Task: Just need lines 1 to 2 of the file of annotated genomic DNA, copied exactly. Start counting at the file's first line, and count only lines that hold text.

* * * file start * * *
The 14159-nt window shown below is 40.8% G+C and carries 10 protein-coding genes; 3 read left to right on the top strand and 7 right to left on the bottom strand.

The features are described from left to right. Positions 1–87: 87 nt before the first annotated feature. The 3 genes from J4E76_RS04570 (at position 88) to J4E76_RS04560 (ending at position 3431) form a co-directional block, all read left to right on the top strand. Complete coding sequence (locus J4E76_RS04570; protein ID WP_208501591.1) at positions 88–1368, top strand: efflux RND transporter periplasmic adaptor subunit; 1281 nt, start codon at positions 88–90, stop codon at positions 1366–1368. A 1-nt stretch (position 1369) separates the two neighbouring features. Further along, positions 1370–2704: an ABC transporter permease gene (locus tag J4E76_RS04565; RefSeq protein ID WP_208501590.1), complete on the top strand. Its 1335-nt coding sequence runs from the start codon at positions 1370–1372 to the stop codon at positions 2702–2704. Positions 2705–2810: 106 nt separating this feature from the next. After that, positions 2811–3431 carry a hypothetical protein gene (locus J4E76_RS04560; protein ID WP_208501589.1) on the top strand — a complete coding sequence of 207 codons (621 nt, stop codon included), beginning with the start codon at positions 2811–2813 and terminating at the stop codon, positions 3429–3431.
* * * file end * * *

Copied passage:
The 14159-nt window shown below is 40.8% G+C and carries 10 protein-coding genes; 3 read left to right on the top strand and 7 right to left on the bottom strand.

The features are described from left to right. Positions 1–87: 87 nt before the first annotated feature. The 3 genes from J4E76_RS04570 (at position 88) to J4E76_RS04560 (ending at position 3431) form a co-directional block, all read left to right on the top strand. Complete coding sequence (locus J4E76_RS04570; protein ID WP_208501591.1) at positions 88–1368, top strand: efflux RND transporter periplasmic adaptor subunit; 1281 nt, start codon at positions 88–90, stop codon at positions 1366–1368. A 1-nt stretch (position 1369) separates the two neighbouring features. Further along, positions 1370–2704: an ABC transporter permease gene (locus tag J4E76_RS04565; RefSeq protein ID WP_208501590.1), complete on the top strand. Its 1335-nt coding sequence runs from the start codon at positions 1370–1372 to the stop codon at positions 2702–2704. Positions 2705–2810: 106 nt separating this feature from the next. After that, positions 2811–3431 carry a hypothetical protein gene (locus J4E76_RS04560; protein ID WP_208501589.1) on the top strand — a complete coding sequence of 207 codons (621 nt, stop codon included), beginning with the start codon at positions 2811–2813 and terminating at the stop codon, positions 3429–3431.